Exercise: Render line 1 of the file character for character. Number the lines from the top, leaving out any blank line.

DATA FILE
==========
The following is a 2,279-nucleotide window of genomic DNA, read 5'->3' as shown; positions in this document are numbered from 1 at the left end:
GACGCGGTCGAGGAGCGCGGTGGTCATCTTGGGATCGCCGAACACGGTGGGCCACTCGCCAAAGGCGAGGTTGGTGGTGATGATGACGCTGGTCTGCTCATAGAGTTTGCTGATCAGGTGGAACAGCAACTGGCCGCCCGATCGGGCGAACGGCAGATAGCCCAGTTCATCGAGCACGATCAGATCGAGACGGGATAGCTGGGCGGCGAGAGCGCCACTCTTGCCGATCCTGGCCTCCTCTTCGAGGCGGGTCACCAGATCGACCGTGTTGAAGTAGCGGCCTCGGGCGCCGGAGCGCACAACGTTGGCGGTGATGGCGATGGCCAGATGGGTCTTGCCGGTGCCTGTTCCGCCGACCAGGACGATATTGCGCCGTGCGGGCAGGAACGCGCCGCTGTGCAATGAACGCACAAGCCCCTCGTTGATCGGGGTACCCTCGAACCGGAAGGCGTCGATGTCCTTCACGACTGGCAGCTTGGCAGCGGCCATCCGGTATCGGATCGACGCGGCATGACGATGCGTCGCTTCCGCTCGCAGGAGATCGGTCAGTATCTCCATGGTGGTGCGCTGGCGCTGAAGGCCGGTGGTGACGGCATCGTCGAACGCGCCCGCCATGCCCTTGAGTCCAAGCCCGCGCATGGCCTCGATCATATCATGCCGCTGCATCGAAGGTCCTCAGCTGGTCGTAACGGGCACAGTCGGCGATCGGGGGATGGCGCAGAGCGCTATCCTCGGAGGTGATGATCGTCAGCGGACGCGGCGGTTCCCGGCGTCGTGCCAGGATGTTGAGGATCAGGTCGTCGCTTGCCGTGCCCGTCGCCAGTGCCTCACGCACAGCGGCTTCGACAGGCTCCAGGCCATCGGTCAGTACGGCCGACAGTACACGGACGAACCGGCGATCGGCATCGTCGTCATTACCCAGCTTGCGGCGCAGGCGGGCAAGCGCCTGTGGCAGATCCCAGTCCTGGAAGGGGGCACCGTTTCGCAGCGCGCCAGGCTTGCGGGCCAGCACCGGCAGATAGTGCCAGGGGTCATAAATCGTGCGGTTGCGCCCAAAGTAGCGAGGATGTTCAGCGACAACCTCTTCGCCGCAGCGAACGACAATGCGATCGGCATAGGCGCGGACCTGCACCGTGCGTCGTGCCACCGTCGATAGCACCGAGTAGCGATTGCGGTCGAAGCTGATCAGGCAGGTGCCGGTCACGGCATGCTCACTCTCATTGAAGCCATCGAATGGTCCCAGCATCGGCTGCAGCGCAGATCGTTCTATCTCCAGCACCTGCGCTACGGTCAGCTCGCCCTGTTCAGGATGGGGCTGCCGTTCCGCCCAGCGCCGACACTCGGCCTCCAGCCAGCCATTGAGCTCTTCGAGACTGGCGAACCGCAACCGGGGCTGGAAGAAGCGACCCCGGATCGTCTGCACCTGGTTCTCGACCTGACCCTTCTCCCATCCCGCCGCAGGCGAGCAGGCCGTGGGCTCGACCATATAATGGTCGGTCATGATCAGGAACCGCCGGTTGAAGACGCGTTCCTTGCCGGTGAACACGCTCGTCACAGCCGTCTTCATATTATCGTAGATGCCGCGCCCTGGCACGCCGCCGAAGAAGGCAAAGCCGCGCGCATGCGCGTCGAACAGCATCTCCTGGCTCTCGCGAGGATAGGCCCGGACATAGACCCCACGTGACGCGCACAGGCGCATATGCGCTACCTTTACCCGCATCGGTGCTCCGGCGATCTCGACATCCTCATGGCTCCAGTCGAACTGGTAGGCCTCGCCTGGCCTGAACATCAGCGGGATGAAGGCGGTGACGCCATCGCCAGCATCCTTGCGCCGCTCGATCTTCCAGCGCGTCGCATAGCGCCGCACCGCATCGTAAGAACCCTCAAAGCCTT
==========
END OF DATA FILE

The following is a 2,279-nucleotide window of genomic DNA, read 5'->3' as shown; positions in this document are numbered from 1 at the left end: